Weird people you meet in bars dept.: last night at Atkins Park I ended up seated next to stereotypical golf guy, a polo-shirted jackass who divided his time between screaming invective and advice at the television, broadcasting whatever big golf tournament is going on right now. He started talking to the room at large about how he was on the "Hooters Tour" in 1998, and lots of other too-loud stupidity about baseball and frat-guy topics. It was like being trapped in an elevator with Bill Simmons (except I could have left). When the tournament went off, he got flat-out weird, playing Johnny Cash's "Cocaine Blues" on the jukebox and singing along lustily to each line that involved killing the wife -- punctuating each by shouting "bitch!" Ladies, I get the feeling this guy might be single!
Atlanta is surrounded by tiny ill-defined communities, constantly overlapping so that I don't have any fixed idea where they are. Many of them are largely populated by immigrants -- Tucker and Clarkston, for instance -- places filled with strip malls, foreign restaurants and groceries, places where the signs and conversations are usually in a different language. Tom Tancredo would shit, but I think it's pretty cool.
Around here, the name "Stone Mountain" has a variety of associations -- good hiking, a monument to the Confederates, one of the Ku Klux Klan's favorite spots 90 years ago. But it's also a town, and it's one of those with a large immigrant population. I wonder what the white-sheeted luminaries would think to see it: Vietnamese-owned garages, churches with signs in Amharic, restaurants offering everything except hamburgers.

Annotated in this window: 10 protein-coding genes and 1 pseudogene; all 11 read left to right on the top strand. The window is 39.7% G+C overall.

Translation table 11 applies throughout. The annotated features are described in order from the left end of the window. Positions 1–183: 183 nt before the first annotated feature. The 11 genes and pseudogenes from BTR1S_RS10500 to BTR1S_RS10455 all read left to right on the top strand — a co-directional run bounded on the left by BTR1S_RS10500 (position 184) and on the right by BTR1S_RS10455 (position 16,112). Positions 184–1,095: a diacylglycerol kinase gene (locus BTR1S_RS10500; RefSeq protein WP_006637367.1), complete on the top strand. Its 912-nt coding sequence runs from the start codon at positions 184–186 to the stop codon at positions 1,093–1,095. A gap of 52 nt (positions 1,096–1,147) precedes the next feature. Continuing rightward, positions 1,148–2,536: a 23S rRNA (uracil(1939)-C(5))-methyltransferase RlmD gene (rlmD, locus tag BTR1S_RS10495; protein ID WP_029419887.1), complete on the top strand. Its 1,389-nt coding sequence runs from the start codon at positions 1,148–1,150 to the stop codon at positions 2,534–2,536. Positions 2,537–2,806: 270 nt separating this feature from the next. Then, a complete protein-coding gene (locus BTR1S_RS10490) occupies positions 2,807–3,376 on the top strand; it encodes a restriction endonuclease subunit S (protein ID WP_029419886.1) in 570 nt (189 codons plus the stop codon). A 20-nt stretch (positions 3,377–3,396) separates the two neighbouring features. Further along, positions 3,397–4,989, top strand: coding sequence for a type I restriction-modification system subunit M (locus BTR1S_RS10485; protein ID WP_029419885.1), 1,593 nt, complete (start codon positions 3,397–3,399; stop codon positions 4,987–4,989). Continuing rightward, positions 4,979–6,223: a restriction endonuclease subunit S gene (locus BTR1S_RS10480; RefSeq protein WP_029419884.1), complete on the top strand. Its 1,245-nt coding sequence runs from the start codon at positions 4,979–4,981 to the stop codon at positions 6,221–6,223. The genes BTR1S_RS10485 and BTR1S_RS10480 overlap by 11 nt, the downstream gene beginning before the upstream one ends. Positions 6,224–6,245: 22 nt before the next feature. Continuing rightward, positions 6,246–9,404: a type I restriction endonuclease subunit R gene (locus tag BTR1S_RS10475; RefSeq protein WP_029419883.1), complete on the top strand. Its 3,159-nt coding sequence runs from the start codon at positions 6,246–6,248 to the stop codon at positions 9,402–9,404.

Among them -- a Somali joint. I never knew about it until an idle wander through the online listings the other night. The concept of Somali cuisine is foreign to me -- not sure why, as I scarf down the food of neighboring Ethiopia often enough. But I've just never thought of it. A Somali restaurant seemed as unlikely as a Chadian place.
So yesterday, I drove out. The restaurant (Madina -- for the locals, it's at 5291 Memorial Drive, Stone Mountain) is the first I've visited in years that doesn't serve booze. (well: they do have "beer" -- which is apparently the Somali term for goat liver. I passed.)
The menu was a blend of styles, befitting Somalia's place in the world: a touch of Ethiopian from the west, a touch of Indian from the east, a touch of Italian from the colonizers. I got habiib -- fried goat -- with a spiced rice dish. I'd never had goat, but my virgin experience (uh, that sounds wrong) was pretty good. Tender and well-spiced. I felt exotic as hell. The rice dish was fantastic, and came with a burn-your-face-off hot sauce that I'll have to try again. And I will make a return trip -- the menu's pretty interesting, and the very filling meal was less than $10.
So that's Somali food conquered. I eat Ethiopian food about once a month, and there's an Eritrean restaurant not far away, just waiting. Anyone know where I can get Djiboutian food? The taste treats of the Afars and Issas?